Western envoys have told the Syrian opposition to expect a military response soon against President Bashar al-Assad's forces as punishment for a chemical weapons attack last week, according to sources who attended a meeting with the rebel Syrian National Coalition in Istanbul.
               
Amid a quickening drumbeat of preparations, Australia, a close US ally and incoming chair of the United Nations Security Council, on Wednesday endorsed possible action against Syria even if the security council fails to agree.
               
US Defense Secretary Chuck Hagel said on Tuesday that American forces in the region are ‘ready to go’ if President Barack Obama gives the order.
               
Obama - long reluctant to intervene in the Syrian conflict - worked to solidify allied support, including calling the leaders of Britain and Canada, while US intelligence agencies assembled what they are sure to say is final confirmation of the Syrian government's culpability for Wednesday's poison gas attack near Damascus.
               
White House spokesman Jay Carney said that it would be ‘fanciful’ to think that anyone other than Assad's forces was behind the large-scale chemical attack, which activists said killed hundreds of people as they slept.
               
"There is no doubt who is responsible for this heinous use of chemical weapons in Syria: the Syrian regime," Vice President Joe Biden said at a speech in Houston to the American Legion, a military veterans' group.
               
Top US national security aides gathered to review the situation on Tuesday night in a meeting chaired by Obama's national security adviser Susan Rice, officials said.
               
Obama is yet to make a final decision on the US response, Carney said, but left little doubt that it would involve military action. He insisted, however, that Washington was not intent on ‘regime change,’ signalling that any military strikes would be limited and not meant to topple Assad.
               
The British military was also drafting plans. Prime Minister David Cameron, anxious, like Obama, not to emulate entanglements in wars in Afghanistan and Iraq that beset their predecessors, said that any strikes would be ‘specific’ so as not to drag the allies deeper into Syria's civil war.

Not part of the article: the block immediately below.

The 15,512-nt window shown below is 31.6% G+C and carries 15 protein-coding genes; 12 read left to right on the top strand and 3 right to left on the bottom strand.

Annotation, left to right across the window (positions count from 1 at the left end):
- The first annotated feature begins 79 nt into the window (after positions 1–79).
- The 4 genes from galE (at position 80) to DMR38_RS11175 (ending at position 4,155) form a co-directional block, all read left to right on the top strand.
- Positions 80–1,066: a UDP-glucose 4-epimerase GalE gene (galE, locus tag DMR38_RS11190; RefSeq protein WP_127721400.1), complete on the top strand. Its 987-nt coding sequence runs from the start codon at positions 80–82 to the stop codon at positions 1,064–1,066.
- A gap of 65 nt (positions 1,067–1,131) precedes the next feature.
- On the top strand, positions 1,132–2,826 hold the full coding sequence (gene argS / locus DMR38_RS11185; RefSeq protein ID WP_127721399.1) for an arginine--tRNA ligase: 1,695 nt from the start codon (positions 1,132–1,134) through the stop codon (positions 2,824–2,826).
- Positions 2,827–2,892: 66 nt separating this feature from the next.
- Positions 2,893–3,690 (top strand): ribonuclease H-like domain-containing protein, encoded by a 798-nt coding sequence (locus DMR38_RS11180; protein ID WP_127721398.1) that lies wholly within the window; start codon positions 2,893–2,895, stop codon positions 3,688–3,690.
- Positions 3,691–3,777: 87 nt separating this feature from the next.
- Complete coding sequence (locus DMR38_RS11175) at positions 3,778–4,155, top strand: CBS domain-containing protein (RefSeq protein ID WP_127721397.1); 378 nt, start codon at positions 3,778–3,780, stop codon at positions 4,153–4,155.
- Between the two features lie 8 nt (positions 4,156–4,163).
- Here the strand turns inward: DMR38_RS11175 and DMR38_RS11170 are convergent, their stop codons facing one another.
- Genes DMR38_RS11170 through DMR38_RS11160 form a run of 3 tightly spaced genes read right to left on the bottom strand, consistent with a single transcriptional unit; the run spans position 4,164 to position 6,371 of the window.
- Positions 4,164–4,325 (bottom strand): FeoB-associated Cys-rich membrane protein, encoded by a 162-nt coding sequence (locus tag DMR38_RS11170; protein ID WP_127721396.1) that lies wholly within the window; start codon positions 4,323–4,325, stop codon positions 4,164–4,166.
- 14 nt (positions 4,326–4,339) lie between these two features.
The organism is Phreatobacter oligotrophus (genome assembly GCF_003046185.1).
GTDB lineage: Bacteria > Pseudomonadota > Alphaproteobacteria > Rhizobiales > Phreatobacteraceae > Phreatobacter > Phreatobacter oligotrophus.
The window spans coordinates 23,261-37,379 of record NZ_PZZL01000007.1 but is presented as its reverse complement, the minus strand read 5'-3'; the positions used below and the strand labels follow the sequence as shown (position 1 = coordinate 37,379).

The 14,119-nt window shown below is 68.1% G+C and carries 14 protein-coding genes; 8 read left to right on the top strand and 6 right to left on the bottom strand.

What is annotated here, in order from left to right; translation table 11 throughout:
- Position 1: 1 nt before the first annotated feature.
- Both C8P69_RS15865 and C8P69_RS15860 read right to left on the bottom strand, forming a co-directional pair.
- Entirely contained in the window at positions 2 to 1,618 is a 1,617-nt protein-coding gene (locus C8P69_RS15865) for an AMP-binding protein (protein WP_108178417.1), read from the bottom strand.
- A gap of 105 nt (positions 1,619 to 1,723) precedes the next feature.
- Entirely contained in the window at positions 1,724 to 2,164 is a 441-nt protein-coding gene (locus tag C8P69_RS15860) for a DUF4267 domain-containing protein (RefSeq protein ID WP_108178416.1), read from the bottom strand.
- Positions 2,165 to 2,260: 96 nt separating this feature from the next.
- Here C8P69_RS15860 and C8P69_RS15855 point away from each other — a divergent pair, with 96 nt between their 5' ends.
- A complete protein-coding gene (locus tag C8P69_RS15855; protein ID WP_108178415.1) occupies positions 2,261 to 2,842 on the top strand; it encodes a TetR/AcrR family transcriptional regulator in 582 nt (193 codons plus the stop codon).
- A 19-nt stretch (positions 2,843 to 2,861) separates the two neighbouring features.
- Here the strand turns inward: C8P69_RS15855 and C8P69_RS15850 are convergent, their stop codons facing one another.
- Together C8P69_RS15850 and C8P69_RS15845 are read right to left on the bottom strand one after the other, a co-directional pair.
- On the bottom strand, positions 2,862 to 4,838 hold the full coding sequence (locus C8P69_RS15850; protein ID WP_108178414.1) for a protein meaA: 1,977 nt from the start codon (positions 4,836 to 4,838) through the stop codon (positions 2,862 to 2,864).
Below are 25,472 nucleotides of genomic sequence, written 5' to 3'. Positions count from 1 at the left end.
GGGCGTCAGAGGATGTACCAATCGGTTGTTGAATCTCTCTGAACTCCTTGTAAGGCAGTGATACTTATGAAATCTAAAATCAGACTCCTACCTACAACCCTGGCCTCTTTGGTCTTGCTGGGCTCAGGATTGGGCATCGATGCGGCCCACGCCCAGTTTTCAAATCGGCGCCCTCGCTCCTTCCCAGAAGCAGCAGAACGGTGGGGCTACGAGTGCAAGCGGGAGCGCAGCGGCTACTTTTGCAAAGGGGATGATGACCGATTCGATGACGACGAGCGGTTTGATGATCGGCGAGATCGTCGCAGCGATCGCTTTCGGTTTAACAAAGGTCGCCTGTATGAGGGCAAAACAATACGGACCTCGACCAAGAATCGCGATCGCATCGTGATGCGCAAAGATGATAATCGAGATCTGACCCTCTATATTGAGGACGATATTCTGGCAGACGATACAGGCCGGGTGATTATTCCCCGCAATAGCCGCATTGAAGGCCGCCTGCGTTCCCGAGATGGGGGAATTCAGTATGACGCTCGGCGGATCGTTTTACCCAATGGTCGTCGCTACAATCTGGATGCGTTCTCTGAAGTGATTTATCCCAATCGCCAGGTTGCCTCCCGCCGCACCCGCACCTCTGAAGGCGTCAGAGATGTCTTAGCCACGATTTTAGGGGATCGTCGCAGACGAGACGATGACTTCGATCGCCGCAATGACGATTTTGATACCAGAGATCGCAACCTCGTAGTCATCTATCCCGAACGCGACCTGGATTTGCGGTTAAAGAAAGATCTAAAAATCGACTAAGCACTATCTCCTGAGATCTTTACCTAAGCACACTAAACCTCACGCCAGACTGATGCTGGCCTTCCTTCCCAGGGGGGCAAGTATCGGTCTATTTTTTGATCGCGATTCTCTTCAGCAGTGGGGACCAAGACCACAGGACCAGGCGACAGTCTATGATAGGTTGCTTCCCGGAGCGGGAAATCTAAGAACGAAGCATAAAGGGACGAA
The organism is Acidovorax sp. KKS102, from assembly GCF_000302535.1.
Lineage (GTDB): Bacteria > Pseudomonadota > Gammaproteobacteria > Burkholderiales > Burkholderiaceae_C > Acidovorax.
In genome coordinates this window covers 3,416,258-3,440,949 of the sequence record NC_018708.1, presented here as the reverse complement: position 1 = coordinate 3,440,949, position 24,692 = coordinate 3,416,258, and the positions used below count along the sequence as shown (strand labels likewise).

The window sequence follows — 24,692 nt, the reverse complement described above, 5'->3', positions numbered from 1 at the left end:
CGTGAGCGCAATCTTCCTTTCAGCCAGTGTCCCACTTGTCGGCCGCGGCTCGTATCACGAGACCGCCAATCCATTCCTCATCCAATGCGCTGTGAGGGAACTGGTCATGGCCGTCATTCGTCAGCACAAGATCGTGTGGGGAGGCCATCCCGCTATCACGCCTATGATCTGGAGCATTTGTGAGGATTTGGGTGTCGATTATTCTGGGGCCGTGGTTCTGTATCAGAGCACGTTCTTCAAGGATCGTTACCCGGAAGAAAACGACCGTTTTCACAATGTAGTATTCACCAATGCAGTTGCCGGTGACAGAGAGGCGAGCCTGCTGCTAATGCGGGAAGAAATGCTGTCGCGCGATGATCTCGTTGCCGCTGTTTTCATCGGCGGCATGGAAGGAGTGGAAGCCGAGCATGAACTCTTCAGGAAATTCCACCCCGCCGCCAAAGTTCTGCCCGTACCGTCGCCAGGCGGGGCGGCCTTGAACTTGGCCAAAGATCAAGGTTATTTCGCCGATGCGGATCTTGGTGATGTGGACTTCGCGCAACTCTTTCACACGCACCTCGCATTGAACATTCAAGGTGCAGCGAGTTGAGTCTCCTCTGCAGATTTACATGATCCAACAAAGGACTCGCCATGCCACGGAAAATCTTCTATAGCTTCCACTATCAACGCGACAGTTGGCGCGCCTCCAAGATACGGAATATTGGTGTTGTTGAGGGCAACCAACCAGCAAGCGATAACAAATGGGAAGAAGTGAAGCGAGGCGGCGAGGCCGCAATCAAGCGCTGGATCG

Cameron, who spoke to Obama on Tuesday for the second time in four days, recalled parliament for a debate on Syria on Thursday. UN chemical weapons investigators put off until Wednesday a second trip to the rebel-held suburbs of Damascus where the chemical attack took place.
               
While evidence of chemical warfare could bolster an argument for intervention at the United Nations in the face of likely Russian and Chinese opposition, Western leaders and the Arab League have already declared Assad guilty.
               
Ahmad Jarba, president of the Syrian National Coalition, met envoys from 11 countries at an Istanbul hotel, including the US ambassador to Syria, Robert Ford. The rebel leaders proposed targets for cruise missiles and bombing.
               
One participant said, "The opposition was told in clear terms that action to deter further use of chemical weapons by the Assad regime could come as early as in the next few days."
               
The plan appears to focus on missile or air strikes. There is little public support in Western countries for troops to invade Syria. The precise timing of possible military action remains unclear, but it is certain to wait for an official US intelligence report expected to blame Assad's government for the chemical attack. The findings, considered merely a formality at this point, will be released this week, US officials said.

(Agencies)

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